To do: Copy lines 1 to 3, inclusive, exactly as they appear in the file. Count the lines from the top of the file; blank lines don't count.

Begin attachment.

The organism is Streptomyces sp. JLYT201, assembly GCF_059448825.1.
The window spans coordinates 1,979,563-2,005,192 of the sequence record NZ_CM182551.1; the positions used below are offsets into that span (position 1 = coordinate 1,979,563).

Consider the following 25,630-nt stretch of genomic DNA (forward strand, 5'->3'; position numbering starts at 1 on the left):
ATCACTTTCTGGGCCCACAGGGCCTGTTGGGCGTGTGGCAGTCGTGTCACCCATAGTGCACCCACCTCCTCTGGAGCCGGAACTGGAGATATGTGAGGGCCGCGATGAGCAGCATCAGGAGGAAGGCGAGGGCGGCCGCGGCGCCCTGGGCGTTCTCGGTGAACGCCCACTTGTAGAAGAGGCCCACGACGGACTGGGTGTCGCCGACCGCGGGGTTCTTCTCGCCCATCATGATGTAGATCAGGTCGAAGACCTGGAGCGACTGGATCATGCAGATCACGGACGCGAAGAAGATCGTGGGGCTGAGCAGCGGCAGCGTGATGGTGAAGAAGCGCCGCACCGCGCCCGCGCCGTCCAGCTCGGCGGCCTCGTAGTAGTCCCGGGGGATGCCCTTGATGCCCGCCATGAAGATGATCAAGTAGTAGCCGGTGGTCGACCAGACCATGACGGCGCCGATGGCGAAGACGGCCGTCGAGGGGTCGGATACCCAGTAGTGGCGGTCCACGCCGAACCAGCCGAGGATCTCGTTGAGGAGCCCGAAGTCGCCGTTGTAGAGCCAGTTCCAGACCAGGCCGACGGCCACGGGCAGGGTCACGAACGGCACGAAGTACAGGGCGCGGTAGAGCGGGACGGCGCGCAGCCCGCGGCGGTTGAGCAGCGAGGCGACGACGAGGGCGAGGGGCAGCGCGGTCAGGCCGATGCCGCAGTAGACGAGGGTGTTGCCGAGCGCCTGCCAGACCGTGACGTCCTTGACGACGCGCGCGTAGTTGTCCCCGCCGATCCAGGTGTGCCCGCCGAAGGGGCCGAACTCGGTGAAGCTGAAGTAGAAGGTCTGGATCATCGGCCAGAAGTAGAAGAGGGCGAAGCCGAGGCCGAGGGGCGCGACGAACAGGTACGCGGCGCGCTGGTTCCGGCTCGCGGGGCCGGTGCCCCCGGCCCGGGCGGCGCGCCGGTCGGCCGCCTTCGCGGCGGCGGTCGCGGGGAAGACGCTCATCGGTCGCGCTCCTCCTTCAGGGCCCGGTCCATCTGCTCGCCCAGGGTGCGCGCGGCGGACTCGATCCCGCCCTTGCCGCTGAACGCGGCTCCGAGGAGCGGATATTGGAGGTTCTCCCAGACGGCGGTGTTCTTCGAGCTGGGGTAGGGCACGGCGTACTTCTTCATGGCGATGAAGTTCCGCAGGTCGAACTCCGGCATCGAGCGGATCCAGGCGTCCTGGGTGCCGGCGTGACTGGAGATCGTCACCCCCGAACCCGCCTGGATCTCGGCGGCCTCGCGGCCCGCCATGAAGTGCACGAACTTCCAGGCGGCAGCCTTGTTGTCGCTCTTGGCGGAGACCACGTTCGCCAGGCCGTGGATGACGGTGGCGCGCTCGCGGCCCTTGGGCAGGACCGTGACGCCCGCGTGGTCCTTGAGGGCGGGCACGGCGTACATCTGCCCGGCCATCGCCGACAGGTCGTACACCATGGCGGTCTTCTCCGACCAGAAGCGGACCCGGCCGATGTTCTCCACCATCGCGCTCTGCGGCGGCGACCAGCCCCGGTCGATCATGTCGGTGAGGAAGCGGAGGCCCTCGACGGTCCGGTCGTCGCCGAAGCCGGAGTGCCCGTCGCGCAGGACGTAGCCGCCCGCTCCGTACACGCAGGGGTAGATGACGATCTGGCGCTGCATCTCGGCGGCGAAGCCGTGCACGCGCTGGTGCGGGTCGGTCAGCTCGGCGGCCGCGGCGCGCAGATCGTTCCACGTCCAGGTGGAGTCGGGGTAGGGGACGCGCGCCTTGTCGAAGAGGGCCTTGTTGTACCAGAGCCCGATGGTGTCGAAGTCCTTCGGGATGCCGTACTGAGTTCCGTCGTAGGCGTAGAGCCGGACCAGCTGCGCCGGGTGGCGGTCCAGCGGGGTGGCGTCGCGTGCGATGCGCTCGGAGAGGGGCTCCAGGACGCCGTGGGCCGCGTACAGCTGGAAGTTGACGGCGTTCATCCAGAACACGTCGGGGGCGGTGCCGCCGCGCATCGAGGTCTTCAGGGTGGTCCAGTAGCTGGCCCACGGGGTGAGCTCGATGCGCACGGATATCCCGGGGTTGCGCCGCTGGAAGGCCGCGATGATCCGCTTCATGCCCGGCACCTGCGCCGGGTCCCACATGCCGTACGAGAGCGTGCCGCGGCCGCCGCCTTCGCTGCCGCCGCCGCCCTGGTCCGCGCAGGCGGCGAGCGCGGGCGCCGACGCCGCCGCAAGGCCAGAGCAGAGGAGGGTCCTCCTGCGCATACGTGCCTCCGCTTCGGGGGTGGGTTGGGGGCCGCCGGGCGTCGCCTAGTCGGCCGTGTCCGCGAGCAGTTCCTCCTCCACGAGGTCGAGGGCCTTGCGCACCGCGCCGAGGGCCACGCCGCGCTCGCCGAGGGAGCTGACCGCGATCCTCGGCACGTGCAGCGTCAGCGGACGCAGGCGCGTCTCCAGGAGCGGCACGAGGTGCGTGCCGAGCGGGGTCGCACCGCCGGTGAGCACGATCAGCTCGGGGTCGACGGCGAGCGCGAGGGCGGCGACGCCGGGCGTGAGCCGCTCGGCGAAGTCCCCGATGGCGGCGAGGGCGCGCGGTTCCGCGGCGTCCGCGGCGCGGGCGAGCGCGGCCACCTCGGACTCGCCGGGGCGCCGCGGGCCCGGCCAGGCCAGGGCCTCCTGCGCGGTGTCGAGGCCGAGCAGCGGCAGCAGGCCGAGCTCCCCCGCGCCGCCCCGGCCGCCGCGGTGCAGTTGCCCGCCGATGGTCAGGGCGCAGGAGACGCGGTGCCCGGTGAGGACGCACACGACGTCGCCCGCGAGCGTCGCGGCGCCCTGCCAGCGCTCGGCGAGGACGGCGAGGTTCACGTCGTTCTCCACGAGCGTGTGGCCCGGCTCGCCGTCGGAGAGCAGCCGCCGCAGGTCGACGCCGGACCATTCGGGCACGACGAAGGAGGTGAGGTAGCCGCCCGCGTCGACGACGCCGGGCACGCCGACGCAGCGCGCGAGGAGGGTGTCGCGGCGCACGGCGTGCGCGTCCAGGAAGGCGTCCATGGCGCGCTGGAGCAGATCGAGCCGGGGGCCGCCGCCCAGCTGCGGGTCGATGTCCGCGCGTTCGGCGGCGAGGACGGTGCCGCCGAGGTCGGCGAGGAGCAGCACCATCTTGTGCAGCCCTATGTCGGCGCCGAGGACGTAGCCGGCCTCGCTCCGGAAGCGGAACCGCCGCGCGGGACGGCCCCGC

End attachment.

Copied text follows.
The organism is Streptomyces sp. JLYT201, assembly GCF_059448825.1.
The window spans coordinates 1,979,563-2,005,192 of the sequence record NZ_CM182551.1; the positions used below are offsets into that span (position 1 = coordinate 1,979,563).

Consider the following 25,630-nt stretch of genomic DNA (forward strand, 5'->3'; position numbering starts at 1 on the left):